Welcome to Bespoke Brunch Reads — a linkfest of the favorite things we read over the past week. The links are mostly market related, but there are some other interesting subjects covered as well. We hope you enjoy the food for thought as a supplement to the research we provide you during the week.

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Biome Stories

‘Murder Hornets’ in the U.S.: The Rush to Stop the Asian Giant Hornet by Mike Baker (NYT)

So-called ‘murder hornets’ get a lot of hype as a threat to humans, but they are a very real threat to already-struggling pollinators like bees, which have suffered massive population loss in recent years and don’t need another competitor. [Link; soft paywall]

How the World’s Largest Garbage Dump Evolved Into a Green Oasis by Robert Sullivan (NYT)

Arthur Kill was the world’s largest garbage dump, but returning the site to nature wasn’t actually that complicated: it was covered up and left for nature to work its magic. The result is a near-paradise after just 20 years of lying fallow. [Link; soft paywall]

Economic Research

Germany is beginning a universal-basic-income trial with people getting $1,400 a month for 3 years by Adam Payne (Business Insider)

120 German volunteers will get a €1,200 monthly payment for three years, with their outcomes studied by social scientists in an effort to assess how the larger population might respond to a more universal policy of the same kind. [Link]

Market Function Purchases by the Federal Reserve by Kenneth D. Garbade and Frank M. Keane (NY Fed Liberty Street Economics)

A history of historical interventions in the US Treasury market by the Federal Reserve, showing that recent purchases to stabilize markets during the COVID shock was unprecedented in size and scope. [Link]

CRE Innovation

WWE Turning Orlando’s Amway Center Into ‘WWE ThunderDome’ for TV Production Going Forward by Just Barrasso (SI)

WWE events are now being held on a semi-permanent basis in Orlando’s Amway Center, which has been upgraded in numerous ways to adapt to the conditions of the COVID pandemic. [Link]

REI looks to sell brand new Seattle-area HQ as pandemic forces retailer to rethink remote work by Taylor Soper (GeekWire)

A brand new Bellevue, WA headquarters for REI is being abandoned thanks to a near-100% work from home policy driven by COVID; specifically, the company says that having a distributed workforce “will have immediate, positive impacts on our ability to attract and retain  a divers and highly skilled workforce”. [Link]

New York Stories

Movers in N.Y.C. Are So Busy They’re Turning People Away by Julie Satow (NYT)

Moving companies report “double the volume of customers – maybe more” this summer thanks to departures from the city for local suburbs, turnover in apartments within the city, and people moving out of the Tristate area entirely. [Link; soft paywall]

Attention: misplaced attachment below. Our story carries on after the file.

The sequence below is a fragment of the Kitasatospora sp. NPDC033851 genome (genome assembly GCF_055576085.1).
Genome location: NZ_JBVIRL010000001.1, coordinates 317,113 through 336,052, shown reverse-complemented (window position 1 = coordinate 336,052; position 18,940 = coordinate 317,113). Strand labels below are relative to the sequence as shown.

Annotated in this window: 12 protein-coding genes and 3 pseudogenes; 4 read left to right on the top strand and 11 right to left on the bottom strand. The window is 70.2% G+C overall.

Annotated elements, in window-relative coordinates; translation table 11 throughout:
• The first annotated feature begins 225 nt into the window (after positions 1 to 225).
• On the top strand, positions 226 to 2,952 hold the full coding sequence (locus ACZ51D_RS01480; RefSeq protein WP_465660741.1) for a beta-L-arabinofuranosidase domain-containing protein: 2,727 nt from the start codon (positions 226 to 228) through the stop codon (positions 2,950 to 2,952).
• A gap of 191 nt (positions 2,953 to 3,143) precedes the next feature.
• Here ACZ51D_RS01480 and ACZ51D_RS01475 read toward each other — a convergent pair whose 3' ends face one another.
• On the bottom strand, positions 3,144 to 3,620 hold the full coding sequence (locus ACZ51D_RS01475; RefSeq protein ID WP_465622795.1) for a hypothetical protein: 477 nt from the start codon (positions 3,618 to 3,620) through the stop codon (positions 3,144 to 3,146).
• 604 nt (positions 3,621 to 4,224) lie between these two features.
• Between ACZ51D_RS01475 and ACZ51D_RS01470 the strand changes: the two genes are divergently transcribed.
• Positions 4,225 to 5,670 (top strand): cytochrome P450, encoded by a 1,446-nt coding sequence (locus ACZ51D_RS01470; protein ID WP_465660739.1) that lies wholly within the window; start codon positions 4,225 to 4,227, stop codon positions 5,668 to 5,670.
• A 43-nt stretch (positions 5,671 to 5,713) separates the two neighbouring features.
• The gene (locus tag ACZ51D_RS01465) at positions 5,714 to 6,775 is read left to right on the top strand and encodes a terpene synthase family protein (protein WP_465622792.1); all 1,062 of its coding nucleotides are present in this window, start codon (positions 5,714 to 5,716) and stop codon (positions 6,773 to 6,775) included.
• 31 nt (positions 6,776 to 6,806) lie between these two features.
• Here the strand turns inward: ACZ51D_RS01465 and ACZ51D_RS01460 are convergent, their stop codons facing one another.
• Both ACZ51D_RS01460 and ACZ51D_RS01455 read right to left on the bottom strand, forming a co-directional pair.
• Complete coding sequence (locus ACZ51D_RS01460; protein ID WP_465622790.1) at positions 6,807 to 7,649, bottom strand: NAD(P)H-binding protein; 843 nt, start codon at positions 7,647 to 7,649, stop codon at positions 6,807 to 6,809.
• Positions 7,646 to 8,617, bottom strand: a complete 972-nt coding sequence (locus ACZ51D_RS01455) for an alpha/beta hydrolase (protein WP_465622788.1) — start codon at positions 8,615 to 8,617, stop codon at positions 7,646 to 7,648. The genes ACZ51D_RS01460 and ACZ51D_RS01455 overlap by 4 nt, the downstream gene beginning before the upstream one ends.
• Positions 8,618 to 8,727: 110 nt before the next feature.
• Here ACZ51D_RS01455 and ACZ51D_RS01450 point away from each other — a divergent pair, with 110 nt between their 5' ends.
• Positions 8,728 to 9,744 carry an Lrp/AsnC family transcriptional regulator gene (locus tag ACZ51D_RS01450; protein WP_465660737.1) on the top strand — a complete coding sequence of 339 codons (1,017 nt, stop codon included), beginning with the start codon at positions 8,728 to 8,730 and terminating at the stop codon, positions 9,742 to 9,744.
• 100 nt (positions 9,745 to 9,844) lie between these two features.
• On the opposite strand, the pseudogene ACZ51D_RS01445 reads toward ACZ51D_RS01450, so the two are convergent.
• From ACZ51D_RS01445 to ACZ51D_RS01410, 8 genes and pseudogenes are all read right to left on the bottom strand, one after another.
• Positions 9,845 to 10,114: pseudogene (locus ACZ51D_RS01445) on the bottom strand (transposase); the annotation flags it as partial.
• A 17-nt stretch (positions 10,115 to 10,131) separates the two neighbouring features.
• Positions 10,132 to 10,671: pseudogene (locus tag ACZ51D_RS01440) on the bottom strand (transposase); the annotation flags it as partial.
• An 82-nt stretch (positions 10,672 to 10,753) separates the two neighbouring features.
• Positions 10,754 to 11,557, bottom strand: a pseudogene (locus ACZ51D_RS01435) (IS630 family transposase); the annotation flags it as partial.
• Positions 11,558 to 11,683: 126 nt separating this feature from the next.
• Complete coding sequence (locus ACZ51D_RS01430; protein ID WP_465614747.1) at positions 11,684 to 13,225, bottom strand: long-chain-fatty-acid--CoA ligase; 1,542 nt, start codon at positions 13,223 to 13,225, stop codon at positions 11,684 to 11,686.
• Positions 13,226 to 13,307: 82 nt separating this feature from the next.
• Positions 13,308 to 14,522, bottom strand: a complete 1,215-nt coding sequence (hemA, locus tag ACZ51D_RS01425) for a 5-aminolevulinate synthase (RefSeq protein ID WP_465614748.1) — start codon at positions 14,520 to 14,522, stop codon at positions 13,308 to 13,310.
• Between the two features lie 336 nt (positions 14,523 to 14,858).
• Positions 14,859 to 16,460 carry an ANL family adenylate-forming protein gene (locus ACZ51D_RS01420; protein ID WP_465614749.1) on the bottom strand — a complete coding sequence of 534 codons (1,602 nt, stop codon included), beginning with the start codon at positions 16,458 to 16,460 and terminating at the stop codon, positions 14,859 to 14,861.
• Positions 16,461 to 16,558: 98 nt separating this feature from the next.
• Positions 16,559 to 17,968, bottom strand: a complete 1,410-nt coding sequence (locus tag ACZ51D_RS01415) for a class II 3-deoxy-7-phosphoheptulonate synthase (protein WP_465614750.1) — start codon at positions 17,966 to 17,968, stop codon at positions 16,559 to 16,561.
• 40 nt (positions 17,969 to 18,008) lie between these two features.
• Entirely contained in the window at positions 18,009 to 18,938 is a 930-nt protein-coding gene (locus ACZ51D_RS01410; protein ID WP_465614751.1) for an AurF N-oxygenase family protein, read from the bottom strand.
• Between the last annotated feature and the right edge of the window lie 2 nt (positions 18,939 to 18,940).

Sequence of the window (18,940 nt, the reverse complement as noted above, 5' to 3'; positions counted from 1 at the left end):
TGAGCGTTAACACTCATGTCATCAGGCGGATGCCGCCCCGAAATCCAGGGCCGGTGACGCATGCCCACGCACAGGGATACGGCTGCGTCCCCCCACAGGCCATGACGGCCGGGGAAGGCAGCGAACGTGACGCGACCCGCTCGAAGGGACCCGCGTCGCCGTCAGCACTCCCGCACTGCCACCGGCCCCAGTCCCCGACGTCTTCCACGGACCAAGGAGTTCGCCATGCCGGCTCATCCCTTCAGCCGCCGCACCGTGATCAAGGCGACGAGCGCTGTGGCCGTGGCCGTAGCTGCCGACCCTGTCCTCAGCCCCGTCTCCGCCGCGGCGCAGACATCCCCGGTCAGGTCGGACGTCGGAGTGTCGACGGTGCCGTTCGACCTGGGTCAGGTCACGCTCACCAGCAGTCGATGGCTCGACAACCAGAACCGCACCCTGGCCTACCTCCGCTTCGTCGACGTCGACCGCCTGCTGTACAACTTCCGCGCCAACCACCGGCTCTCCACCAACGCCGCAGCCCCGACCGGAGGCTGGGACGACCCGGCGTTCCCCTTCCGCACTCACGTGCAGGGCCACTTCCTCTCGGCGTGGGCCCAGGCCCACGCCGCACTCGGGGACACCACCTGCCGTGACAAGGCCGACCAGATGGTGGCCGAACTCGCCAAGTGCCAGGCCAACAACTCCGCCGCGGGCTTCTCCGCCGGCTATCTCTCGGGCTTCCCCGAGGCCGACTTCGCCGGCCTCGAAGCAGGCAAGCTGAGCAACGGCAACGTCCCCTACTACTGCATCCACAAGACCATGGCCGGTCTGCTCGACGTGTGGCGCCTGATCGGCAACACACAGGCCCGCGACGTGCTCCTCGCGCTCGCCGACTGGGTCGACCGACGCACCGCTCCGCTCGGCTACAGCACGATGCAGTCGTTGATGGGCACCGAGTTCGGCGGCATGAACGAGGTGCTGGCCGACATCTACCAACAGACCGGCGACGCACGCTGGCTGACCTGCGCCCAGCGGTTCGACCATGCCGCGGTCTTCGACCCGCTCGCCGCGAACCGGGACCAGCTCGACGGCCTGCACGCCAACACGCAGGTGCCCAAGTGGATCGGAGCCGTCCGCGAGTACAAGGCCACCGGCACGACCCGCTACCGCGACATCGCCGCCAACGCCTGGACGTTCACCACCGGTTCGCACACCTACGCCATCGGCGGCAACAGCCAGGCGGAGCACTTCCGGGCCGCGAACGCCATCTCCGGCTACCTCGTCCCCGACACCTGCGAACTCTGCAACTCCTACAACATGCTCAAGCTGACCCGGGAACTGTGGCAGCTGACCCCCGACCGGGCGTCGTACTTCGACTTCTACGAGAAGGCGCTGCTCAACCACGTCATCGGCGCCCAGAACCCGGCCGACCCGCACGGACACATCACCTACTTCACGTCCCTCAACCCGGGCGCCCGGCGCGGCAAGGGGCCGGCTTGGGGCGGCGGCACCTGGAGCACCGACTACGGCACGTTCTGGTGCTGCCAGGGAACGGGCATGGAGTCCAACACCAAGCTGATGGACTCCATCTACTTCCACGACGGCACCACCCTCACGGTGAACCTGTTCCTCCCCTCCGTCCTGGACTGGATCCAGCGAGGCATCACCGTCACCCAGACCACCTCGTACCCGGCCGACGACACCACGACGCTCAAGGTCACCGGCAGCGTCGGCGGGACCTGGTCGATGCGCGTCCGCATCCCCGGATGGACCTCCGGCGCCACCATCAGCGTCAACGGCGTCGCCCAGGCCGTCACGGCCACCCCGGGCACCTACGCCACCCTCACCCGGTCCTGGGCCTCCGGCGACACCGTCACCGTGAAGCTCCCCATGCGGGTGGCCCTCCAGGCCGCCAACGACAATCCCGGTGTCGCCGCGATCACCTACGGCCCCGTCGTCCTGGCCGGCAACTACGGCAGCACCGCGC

What Happened When Homeless Men Moved Into a Liberal Neighborhood by Daniel E. Slotnik (NYT)

COVID’s arrival meant homeless shelters had to reduce capacity, and as a result New York City bid up empty hotel rooms to house people formerly in crowded shelters. But in a deep Democratic stronghold, this modest form of redistribution was met with aggressive and painfully harsh resistance. [Link; soft paywall]

Lost and Found

30-year-old stash of beer and gum found in library’s mystery section by Ben Hooper (UPI)

Stashed in the mystery section of the Walla Walla, WA public library 30 years ago: five cans of beer and a packet of Godzilla Heads gum, untouched for at least three decades. [Link]

‘The mystery is over’: Researchers say they know what happened to ‘Lost Colony’ by Jeff Hampton (The Virginian-Pilot)

The so-called Lost Colony of Roanoke Island likely moved with friendly Croatoan indigenous people, with evidence suggesting that colonists intermarried with their hosts and thrived despite their status as “lost”. [Link]


The 2018 Voting Experience: Polling Place Lines by Matthew Weil, Charles Stewart III, Tim Harper, and Christopher Thomas (Bipartisan Policy Center)

In 2018 voters faced huge increases in vote times, with lower-income and non-white voters facing substantially longer waits in the first election following the removal of Voting Rights Act protections by the Supreme Court. Voters in precincts that were >90% non-white average wait times of 32.4 minutes, more than six times the 5.1 minute average wait time for voters at precincts that are >90% white. [Link]

Kids These Days

Where Has Your Tween Been During the Pandemic? On This Gaming Site by Kellen Browning (NYT)

Roblox is the most popular online world for children stuck at home during the pandemic with a massive windfall to developers that built games as part of the platform. [Link; soft paywall]

Convenience Business

With Seasonal Products Making an Early Return This Year, Consumers Weigh In on Sweet Spot for Promotions by Alyssa Meyers (Morning Consult)

An amusing poll that shows consumers generally prefer companies hold off on seasonal product promotions until the actual season they’re associated with. [Link]

Jimmy Butler’s $20 coffee hustle is the best business in the NBA bubble by James Dator (SBNation)

The NBA bubble created a unique kind of scarcity, and ballhandling entrepreneurs are stepping into the gap. Jimmy Butler is probably the most successful, running an amusingly simple coffee stand out of his room at Disney World. [Link]

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Have a great weekend!

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